“We have invented more health care than we can afford to deliver….We already ration. The United States denies more health care to more people than any other developed country in the world. We did that by leaving 50 million people out of the system (before the Affordable Care Act).”
“[For example] I don't believe you should give any extensive operations to anybody over 85. You should make sure that they're clean, they're loved, they're comfortable, they're pain-free, but we shouldn't be doing high-technology medicine on people over 85.”
--Richard D. Lamm, former Governor of Colorado
I’m not sure what Dick Lamm means by “give” extensive operations. Perhaps better to clarify: we should not be spending public health dollars to do heroic medicine, given that we have millions of people still without access to basic care. But individuals should be free to spend their own private money on any frivolous medical interventions they want--including cryogenics, a solid-gold casket, and so on. People should have the right to do so, even if they don't have the right to my respect for such behavior.
There is something virtuous, I think, in being prudent—in showing proper regard for our future selves. And that means taking care of ourselves, including with medical interventions. But at what point should we (as people who aspire to live a life of meaning) step back and follow Adam Smith’s conception of “superior” prudence. Do we have a duty to others to die gracefully—and not, for example, rack up hundreds of thousands of dollars in debt to prolong our own lives by a few weeks or months?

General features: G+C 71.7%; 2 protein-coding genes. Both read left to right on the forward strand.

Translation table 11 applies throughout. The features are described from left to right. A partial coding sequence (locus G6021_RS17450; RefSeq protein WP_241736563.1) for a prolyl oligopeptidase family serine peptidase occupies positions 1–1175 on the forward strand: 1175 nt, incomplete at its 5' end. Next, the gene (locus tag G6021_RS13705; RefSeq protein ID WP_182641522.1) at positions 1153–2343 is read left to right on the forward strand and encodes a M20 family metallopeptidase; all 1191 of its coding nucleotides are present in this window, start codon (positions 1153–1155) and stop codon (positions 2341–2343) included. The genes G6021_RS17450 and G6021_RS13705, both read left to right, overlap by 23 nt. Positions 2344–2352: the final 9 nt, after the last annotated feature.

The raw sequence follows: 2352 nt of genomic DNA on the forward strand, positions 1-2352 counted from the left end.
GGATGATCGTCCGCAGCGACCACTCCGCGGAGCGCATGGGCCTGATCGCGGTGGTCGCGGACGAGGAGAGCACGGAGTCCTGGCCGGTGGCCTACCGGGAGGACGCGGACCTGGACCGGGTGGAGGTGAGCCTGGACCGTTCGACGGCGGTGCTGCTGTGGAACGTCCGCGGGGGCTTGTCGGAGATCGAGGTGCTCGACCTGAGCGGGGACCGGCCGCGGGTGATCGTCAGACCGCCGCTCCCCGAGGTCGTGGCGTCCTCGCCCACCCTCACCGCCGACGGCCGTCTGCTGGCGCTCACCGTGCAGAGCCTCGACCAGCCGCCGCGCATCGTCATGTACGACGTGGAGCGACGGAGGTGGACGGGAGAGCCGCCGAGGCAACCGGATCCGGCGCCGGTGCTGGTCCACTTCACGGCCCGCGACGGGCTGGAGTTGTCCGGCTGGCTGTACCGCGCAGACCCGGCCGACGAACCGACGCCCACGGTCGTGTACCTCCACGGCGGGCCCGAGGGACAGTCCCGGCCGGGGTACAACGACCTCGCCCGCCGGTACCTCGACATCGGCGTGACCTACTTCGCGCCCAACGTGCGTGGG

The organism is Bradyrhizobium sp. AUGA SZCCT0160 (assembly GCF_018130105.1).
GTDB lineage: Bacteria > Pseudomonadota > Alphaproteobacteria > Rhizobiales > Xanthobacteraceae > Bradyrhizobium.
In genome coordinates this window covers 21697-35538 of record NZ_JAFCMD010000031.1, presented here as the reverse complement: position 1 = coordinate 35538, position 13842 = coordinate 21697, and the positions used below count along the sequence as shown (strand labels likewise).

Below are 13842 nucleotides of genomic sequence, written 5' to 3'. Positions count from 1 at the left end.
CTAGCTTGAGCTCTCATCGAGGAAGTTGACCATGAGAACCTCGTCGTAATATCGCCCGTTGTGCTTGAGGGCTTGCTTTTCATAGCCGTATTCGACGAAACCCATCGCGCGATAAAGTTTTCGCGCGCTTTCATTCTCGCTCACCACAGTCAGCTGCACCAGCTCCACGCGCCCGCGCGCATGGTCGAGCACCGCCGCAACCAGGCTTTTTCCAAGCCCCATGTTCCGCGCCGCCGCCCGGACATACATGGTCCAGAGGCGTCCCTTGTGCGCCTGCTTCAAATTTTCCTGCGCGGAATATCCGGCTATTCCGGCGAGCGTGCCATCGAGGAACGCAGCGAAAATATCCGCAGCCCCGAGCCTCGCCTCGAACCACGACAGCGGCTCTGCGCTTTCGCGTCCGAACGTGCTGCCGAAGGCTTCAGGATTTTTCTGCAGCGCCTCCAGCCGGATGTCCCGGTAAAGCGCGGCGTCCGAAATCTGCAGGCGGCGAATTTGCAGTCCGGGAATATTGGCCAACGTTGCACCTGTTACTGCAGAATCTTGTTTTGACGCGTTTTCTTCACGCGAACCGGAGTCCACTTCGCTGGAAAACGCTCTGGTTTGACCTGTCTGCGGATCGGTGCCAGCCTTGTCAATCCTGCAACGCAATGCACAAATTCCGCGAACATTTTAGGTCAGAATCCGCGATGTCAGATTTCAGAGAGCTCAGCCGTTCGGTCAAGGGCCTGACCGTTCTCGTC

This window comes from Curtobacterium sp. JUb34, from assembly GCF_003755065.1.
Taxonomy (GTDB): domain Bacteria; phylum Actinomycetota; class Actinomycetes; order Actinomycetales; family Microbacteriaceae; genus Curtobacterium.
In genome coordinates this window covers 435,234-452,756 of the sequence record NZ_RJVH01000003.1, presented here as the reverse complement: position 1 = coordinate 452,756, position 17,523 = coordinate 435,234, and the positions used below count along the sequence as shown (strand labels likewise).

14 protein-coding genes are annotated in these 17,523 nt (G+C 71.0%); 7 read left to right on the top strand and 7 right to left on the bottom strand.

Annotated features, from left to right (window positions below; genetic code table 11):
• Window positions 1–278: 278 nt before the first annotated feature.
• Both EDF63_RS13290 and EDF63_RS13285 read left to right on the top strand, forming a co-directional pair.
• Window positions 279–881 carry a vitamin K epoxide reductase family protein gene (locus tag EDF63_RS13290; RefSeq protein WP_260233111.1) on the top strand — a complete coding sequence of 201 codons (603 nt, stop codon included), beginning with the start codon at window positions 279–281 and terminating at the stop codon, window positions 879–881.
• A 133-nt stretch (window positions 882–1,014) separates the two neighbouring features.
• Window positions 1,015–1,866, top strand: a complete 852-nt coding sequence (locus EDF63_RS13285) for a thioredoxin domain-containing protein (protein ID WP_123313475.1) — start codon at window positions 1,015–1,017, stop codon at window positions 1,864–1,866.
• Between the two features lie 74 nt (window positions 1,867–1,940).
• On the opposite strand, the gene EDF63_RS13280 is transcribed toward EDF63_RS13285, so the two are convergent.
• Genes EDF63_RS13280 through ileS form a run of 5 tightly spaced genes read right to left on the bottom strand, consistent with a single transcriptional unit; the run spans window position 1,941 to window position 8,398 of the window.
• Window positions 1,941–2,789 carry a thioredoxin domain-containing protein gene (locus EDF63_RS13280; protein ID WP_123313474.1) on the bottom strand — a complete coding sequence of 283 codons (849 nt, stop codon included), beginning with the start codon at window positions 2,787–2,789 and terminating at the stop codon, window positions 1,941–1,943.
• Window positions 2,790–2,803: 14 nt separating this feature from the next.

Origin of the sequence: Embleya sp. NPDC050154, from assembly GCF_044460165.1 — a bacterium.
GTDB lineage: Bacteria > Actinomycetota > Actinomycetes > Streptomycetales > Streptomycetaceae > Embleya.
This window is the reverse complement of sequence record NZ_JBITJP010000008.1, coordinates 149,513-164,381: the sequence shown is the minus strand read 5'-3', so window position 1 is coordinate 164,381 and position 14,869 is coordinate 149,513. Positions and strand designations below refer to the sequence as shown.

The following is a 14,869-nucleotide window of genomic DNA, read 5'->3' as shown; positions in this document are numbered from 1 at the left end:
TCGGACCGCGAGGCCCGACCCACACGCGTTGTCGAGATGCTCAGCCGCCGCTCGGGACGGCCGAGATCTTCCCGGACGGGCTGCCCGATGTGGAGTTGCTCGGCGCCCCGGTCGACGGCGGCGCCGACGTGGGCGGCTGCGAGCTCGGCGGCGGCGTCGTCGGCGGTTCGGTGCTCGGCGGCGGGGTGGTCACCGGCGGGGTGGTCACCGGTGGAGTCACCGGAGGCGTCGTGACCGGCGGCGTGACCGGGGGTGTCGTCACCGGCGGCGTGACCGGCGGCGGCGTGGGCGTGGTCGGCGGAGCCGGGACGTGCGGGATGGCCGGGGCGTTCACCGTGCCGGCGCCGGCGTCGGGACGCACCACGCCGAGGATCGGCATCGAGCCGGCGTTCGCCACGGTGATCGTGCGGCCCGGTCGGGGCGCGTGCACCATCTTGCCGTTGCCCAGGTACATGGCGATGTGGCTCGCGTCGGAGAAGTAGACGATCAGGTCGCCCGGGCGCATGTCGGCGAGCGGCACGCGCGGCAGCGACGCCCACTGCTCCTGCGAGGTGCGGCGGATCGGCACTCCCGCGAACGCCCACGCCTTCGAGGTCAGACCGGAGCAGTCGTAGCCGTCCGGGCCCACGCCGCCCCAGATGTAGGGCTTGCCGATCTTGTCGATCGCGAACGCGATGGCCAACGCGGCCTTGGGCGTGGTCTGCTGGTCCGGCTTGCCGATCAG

Along this line, consider this post from John Kay:
“A rising proportion of medical expenditure is now devoted to prolonging the lives of the very old and the terminally ill. The costs of this are potentially unlimited.
“We should pause to ask ourselves the questions raised by the surgeon Atul Gawande in his book, Being Mortal. Perhaps the greatest challenges in modern healthcare are not those of meeting the spiraling cost of advanced medical technologies. They lie in accepting that we are all going to die, and learning to do so with dignity.”
--John Kay, in the Financial Times.